Hailing from the central city of Wuhan, Aberration translate their landlocked blues into a more musical and artistic package, coming out with the Rambling Road n’ Cold Heart, which hits with the force of unrestrained guitar bravado.
As part of the Wuhan based Wild Records, which has styled itself as VOICE OF YOUTH! VOICE OF WILD! Aberration certainly err on the side 60’s blues rock gods The Doors, or Canned Heat.
One of the more impressive parts of this band’s product is the artwork, which shows bands members ostensibly rocking out below a setting sun, with the dusty road beneath their feet. The shading negates to a bluish green which certainly recalls roadsy movies like Dazed and Confused or Road House.
It doesn’t take long for Aberration to assert their sense of pace, with Rock n’ Roll Place opening the record at a blistering pace. There is certainly something reminiscent of Creedence Clearwater Revival in the band’s vocals. Perhaps tracks like Stay Away were forged in Chinese backwater Bai Jiu bars.
Their tracks are short and snappy, very listenable, they crunch with a pace and strength that is not often seen in this modern Chinese Music-scape. And it is also another classic example of archivist Chinese musicians returning to old and forgotten genres, resurrecting the Blues, putting their own particular spin on a sadly neglected movement.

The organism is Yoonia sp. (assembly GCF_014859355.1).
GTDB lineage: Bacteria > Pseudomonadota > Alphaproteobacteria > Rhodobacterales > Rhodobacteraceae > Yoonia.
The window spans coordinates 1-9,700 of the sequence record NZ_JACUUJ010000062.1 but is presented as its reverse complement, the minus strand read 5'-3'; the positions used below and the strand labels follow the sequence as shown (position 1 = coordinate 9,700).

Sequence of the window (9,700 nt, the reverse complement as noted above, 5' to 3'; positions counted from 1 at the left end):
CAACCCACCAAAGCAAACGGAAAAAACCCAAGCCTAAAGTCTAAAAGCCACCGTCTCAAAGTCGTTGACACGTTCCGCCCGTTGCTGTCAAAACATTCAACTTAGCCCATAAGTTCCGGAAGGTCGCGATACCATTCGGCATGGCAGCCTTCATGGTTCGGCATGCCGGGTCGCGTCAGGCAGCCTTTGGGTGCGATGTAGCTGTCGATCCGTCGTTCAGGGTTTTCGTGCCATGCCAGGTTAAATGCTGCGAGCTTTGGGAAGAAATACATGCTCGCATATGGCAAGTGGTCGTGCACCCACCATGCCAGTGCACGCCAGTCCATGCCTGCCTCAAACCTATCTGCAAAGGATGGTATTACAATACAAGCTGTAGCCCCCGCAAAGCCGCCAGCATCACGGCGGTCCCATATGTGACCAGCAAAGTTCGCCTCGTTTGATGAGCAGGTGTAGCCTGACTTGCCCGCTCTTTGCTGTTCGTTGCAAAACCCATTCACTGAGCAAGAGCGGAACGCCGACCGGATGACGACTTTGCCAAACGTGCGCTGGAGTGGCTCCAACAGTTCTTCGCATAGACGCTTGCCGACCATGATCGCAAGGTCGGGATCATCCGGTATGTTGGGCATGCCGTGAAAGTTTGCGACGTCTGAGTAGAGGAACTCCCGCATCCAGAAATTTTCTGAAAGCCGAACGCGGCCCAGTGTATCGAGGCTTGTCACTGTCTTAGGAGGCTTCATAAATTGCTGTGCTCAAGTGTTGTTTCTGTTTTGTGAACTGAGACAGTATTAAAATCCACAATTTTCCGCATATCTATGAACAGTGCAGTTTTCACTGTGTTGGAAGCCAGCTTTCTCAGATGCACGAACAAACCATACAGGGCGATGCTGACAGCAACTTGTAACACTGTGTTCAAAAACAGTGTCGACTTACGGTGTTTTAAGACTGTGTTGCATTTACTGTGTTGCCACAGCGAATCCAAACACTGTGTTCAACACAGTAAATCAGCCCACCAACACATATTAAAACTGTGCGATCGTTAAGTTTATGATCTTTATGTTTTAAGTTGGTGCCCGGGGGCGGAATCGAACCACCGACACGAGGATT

Aberration certainly reflect the kind of Wild Youth that seems to be the rallying cry of Wild Records, in lyrics such as “Give me, give me, give me poison.” They jump from language to language, firstly spouting “Give me” in English, before shouting in its correspondent Chinese “Gei Wo”
On Cold Heart, we hear more of their actual blues, played out in slow burning guitar licks and a downtempo drum beat, with seedy harmonica squealing above it all.
Aberration find a way to develop an interesting and eclectic mix of Blues songs here, but don’t hold out much hope that they are the next big thing.